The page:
Do I just suck?

Discussion in 'General Instruction [BG]' started by fretbuzz, Nov 8, 2001.

  1. im just curious, how long does it take for you to learn a new song? it seems like it takes me forever to memorize a whole song and play it well. im not talking simple stuff. for instance, it probably took me about 8-10 hours to learn "Witchhunt" by Rush, and that one is not too complicated. now im working on "Breathe" by Pink Floyd, seems like i'll never get there. also, i usually start at the beginning and work my way through, little by little. i'm constantly going back to the beginning of a song as soon as i have trouble. is this the proper way to learn or am i doing it wrong? thanks in advance for any input.
  2. HeavyDuty

    HeavyDuty Supporting Curmudgeon Staff Member Gold Supporting Member

    Jun 26, 2000
    Suburban Chicago, IL
    Sounds pretty normal to me - but, then again, I suck. ;)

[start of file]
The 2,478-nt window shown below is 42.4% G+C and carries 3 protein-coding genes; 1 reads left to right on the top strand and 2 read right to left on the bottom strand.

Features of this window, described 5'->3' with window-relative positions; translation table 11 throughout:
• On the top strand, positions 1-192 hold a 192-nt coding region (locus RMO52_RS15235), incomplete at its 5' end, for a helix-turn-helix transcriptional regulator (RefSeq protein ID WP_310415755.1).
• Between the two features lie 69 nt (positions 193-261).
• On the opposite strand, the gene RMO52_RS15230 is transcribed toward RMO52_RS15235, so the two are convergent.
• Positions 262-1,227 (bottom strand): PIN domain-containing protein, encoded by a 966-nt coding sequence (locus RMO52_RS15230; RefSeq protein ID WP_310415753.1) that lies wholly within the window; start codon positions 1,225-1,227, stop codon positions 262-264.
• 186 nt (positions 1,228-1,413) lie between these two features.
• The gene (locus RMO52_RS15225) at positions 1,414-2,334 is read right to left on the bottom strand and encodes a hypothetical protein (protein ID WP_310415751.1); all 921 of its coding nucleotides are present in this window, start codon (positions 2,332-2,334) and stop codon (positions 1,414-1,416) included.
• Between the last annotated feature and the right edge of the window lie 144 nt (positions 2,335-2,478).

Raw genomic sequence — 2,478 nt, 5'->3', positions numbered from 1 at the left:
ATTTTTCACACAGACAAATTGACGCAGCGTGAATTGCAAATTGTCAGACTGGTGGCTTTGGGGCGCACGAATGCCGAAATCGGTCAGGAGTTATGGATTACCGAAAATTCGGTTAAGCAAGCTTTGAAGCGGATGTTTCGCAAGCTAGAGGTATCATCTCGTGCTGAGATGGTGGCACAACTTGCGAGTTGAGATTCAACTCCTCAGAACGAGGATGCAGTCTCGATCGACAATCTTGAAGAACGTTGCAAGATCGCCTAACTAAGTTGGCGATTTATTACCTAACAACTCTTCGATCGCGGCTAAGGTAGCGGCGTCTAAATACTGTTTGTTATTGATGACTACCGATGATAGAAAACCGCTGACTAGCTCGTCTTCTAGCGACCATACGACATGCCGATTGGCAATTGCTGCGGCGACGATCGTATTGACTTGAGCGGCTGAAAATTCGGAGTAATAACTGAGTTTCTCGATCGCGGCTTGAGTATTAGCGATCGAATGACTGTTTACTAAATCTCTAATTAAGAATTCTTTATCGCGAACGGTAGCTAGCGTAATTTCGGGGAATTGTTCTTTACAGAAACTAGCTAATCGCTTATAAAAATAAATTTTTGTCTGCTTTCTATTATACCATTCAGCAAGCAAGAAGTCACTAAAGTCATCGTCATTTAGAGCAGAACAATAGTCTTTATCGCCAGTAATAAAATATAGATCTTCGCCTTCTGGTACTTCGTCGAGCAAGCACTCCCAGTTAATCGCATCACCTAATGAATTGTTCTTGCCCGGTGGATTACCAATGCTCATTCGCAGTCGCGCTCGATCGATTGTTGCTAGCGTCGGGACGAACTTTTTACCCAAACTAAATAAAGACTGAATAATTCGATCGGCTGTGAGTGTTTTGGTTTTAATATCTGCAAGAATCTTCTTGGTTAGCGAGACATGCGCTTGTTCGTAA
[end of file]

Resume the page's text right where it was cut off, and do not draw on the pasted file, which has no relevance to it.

Try breaking the new song into several separate pieces. Learn each piece, then start stringing them together.
  3. i am just assuming here but i think it' because you don't know music theory. I used to just try to memorize songs and it took forever but then when you start to learn theory you can get an idea of what the bassist is going to do for example instead of remembering 5th fret on e and then 4th on a and then 7th fret on a then 6th fret on d etc etc etc
    you will be able to recognize that the bassist is playing 1 3 5 flatted 7th in A. Any how that's just my 2 cents what do I know;)
  4. rickbass

    rickbass Supporting Member

    buzz - How long have you been playing???

    The reason I ask is that I have found it a matter of ear training. The more you listen to music, the more attempts you make to comp the riffs, and the more kinds of music you are exposed to, the more easily you can pick up the riffs. (Believe me - my main gig is a cover band. So, comping riffs is essential). However, I know people who are tone deaf, too. They never get it but think they are on-key no matter how many times they hear something.